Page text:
While we walk I don’t let them greet each other (sniff, play, make physical contact, etc) until we have walked for a while and they are calm. I unleash them, and tell them they can run and play. You’ll notice that, if done right, most of the excitement is gone by the time you unleash them and the greeting is very calm and respectful, because they have had time to calm down and they don’t have the initial crazy excitement.

I’ve actually never had any bad experiences introducing new dogs to my pack because I set the rules immediately. After our walk they come back to the house and just go to sleep next to each other. That’s the beauty of dogs: they live in the moment. It doesn’t matter that this dog is new. They saw that he follows me just like they do, so there’s nothing for them to do or worry about.

All the dogs can relax knowing that I will lead and watch out for them.

One more major thing I always do is feed my pack together. They all get their bowls put in front of them but no one can eat before I give them the command. I even start this on the first day that the dog is at my home. He or she has to experience the whole pack eating together and respecting each other. There is no aggression and no taking food from others.

How we feed and walk our dogs on that first day can make a world of difference – Stay tuned for videos on the subject!

Me and one of the dogs I'm training: a Labrador named Chika. Photo by Humanima

Me and one of the dogs I’m training: a Labrador named Chika.
Photo by Humanima

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Dog Fights & Aggression

It can happen that even the friendliest of dogs growls at or starts a fight with another dog.

Aggression between dogs is natural. It should never be a regular thing, but it’s a result of a dog’s natural ability to resolve any problem in the moment. Humans like to ponder, plot,  and plan fights and arguments… We hold back from a fight and think, “Oh, she probably didn’t mean it” and we don’t talk to the other person up front about what’s bothering us.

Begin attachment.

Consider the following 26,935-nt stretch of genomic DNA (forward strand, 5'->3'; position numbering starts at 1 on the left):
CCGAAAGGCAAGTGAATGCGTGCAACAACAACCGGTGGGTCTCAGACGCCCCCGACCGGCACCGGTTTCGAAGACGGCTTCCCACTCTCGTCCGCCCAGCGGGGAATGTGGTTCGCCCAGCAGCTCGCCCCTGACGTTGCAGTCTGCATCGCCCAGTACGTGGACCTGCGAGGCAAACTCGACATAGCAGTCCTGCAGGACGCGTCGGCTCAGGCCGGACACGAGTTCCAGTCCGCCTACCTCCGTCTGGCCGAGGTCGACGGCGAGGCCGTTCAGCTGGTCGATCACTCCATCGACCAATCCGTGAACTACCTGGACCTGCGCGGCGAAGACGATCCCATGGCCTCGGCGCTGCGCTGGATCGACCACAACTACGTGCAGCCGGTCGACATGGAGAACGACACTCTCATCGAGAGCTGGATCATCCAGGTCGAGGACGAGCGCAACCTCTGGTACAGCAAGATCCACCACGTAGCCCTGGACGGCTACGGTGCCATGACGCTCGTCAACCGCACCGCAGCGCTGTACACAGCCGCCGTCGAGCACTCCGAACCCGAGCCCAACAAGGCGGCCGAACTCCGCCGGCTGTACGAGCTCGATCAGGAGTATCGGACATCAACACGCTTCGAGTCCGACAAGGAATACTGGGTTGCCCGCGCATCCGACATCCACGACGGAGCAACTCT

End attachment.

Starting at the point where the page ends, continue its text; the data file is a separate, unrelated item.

Dogs talk about it the moment it comes to mind. There are rules in the dog world when it comes to fighting and this is something they (should) learn when they’re young. Isolated puppies, dogs living in kennels, and dogs generally not socialized, don’t learn rules and manners! That is why they might act aggressive to all dogs or start a fight without a “phase 1″ or warning (growl, glance, tension, high tail, etc).

The more our dog sees us as their leader and someone who is able to stand up for them, the less they are likely to take part in fights (even if the other dog “started it”). I’ve had my dogs get barked and lunged at by other dogs while they were all off leash. Instead of fighting back, they just ran over to me and made eye contact.

That is the correct reaction!

On the other hand, my dog, Mowgli, is allowed to growl at my dogs-in-training, or any other puppy for that matter, when they don’t behave politely around him. He is older than them and doesn’t like to be jostled around in their games, so he lets them know and then leaves it at that. He’s disciplining them and teaching them the rules.

There’s no fighting, no biting, no chaos – it’s a growl or a bark and a stern glare.That’s it.

I allow this, yes, because if I didn’t, it would bottle up and come back as frustrated aggression. It’s like that child of four: All of the other siblings bother him, shove him around, pull his hair, play tricks on him, and when he tells them to stop, his parents tell him to not be so mean. Pretty soon, that child will be very fed up and frustrated!

There are times when we can just allow our dog to tell a dog to leave him alone – and remember, the louder the fight (growls, barks), the less dangerous it usually is. It’s the silent quick fights that usually cause some blood shed and those are the ones you want to stop!

We want our dog to be well socialized and learn manners, as well as have the ability to stand his ground, but we also don’t want them to become aggressive and take charge of every situation, so we also need to prove that we can watch out for them. It’s a necessary balance!

Unknown Photographer I don't own any rights to this picture.

Unknown Photographer
I don’t own any rights to this picture.

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Filed under Behavioral musings, Dogs, Human & Animal Interactions